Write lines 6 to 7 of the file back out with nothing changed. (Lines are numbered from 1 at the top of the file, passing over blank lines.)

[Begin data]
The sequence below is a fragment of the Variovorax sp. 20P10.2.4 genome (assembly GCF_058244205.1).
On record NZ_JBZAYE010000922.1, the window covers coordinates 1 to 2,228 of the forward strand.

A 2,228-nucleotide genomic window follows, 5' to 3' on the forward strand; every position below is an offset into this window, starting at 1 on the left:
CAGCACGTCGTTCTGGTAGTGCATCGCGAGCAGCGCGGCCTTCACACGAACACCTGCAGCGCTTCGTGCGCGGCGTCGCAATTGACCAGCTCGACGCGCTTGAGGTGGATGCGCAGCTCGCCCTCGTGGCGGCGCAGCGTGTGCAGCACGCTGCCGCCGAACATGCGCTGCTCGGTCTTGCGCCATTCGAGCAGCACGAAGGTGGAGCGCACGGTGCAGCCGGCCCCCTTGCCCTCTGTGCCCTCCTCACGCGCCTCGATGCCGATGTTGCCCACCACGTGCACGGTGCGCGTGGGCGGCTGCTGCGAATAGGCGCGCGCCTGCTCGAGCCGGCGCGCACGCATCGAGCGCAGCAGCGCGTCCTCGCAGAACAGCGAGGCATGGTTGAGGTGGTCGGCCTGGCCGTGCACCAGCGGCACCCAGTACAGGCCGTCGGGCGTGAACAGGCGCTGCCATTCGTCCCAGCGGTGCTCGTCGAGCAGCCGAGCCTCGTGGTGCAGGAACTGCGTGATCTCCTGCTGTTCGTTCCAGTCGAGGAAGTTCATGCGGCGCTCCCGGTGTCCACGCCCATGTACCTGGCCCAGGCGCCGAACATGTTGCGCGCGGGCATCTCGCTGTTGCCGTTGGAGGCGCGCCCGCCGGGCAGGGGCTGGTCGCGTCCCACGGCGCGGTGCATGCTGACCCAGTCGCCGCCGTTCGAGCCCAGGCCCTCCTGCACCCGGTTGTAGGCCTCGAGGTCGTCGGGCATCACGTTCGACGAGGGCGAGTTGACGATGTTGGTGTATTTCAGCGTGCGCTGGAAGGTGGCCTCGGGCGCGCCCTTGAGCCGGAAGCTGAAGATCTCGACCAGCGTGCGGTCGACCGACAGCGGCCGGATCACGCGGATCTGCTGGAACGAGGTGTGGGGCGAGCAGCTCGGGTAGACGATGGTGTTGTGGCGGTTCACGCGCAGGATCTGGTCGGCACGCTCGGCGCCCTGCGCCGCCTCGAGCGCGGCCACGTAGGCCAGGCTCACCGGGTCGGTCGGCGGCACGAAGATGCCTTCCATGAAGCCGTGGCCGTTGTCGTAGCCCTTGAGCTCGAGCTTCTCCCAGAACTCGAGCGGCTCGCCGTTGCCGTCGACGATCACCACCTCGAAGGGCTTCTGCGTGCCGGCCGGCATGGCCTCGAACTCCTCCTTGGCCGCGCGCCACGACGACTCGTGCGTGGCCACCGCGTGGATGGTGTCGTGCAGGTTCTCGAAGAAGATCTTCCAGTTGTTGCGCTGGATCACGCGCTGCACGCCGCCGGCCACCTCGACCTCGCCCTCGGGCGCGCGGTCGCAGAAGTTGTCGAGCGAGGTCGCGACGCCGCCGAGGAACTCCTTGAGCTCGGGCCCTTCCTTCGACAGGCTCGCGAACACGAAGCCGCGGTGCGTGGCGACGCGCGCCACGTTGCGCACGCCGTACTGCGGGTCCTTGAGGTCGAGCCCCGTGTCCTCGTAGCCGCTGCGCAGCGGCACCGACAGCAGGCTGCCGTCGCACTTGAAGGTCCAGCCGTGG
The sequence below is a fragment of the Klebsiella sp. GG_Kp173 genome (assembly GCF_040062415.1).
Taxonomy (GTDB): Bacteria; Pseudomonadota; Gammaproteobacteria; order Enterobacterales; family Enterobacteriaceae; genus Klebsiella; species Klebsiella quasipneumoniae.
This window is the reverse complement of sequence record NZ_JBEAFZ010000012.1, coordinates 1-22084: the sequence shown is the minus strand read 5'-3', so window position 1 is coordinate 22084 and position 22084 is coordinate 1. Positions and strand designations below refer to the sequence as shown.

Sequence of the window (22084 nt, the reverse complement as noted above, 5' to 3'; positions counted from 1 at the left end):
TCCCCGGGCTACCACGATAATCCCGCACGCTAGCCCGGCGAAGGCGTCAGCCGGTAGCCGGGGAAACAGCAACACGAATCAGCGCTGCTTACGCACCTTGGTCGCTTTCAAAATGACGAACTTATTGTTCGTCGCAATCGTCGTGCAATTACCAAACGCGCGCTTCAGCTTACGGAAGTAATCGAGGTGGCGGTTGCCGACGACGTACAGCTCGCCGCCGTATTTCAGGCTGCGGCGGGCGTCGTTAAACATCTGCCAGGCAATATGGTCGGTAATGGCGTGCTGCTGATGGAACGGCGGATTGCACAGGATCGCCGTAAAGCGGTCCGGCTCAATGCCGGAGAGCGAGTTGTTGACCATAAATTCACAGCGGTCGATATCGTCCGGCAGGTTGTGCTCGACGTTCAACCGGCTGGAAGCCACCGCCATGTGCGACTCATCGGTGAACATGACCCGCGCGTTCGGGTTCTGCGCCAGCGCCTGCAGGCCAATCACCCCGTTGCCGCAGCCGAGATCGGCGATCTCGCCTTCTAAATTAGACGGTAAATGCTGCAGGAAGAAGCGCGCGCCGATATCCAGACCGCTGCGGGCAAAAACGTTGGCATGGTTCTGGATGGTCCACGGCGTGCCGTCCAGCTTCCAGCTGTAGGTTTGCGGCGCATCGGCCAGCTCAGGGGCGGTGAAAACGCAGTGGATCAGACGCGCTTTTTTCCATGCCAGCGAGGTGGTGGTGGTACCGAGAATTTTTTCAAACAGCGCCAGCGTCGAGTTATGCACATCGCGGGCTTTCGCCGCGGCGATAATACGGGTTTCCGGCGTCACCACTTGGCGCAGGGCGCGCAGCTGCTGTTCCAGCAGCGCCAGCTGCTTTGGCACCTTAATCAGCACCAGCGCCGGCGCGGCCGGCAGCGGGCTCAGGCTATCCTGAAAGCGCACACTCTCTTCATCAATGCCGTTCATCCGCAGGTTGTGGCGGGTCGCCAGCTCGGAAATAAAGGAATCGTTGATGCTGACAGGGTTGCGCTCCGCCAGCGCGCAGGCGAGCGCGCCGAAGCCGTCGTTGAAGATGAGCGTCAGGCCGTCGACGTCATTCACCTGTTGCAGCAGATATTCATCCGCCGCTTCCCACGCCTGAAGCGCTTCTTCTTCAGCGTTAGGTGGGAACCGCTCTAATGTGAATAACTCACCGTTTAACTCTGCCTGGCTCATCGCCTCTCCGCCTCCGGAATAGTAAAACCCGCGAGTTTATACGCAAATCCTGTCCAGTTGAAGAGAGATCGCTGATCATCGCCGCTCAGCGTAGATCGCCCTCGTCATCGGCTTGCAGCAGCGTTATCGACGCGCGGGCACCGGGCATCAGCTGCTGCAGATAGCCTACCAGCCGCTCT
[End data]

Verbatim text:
Taxonomy (GTDB): Bacteria; Pseudomonadota; Gammaproteobacteria; order Enterobacterales; family Enterobacteriaceae; genus Klebsiella; species Klebsiella quasipneumoniae.
This window is the reverse complement of sequence record NZ_JBEAFZ010000012.1, coordinates 1-22084: the sequence shown is the minus strand read 5'-3', so window position 1 is coordinate 22084 and position 22084 is coordinate 1. Positions and strand designations below refer to the sequence as shown.